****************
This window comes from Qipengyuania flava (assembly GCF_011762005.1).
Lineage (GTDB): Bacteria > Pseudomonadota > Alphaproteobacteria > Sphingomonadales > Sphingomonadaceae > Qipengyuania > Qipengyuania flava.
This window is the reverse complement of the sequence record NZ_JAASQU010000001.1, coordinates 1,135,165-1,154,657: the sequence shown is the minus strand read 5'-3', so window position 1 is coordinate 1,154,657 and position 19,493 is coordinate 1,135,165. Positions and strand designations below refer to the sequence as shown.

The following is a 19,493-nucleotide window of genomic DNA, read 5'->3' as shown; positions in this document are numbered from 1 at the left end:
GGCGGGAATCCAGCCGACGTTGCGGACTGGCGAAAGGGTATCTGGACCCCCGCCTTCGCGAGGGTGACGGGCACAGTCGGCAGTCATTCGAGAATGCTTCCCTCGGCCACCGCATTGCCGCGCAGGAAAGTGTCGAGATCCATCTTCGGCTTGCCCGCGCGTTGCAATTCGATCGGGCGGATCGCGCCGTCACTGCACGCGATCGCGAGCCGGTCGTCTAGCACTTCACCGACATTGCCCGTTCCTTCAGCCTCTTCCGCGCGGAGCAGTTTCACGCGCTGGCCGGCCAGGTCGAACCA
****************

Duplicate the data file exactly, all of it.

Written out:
This window comes from Qipengyuania flava (assembly GCF_011762005.1).
Lineage (GTDB): Bacteria > Pseudomonadota > Alphaproteobacteria > Sphingomonadales > Sphingomonadaceae > Qipengyuania > Qipengyuania flava.
This window is the reverse complement of the sequence record NZ_JAASQU010000001.1, coordinates 1,135,165-1,154,657: the sequence shown is the minus strand read 5'-3', so window position 1 is coordinate 1,154,657 and position 19,493 is coordinate 1,135,165. Positions and strand designations below refer to the sequence as shown.

The following is a 19,493-nucleotide window of genomic DNA, read 5'->3' as shown; positions in this document are numbered from 1 at the left end:
GGCGGGAATCCAGCCGACGTTGCGGACTGGCGAAAGGGTATCTGGACCCCCGCCTTCGCGAGGGTGACGGGCACAGTCGGCAGTCATTCGAGAATGCTTCCCTCGGCCACCGCATTGCCGCGCAGGAAAGTGTCGAGATCCATCTTCGGCTTGCCCGCGCGTTGCAATTCGATCGGGCGGATCGCGCCGTCACTGCACGCGATCGCGAGCCGGTCGTCTAGCACTTCACCGACATTGCCCGTTCCTTCAGCCTCTTCCGCGCGGAGCAGTTTCACGCGCTGGCCGGCCAGGTCGAACCA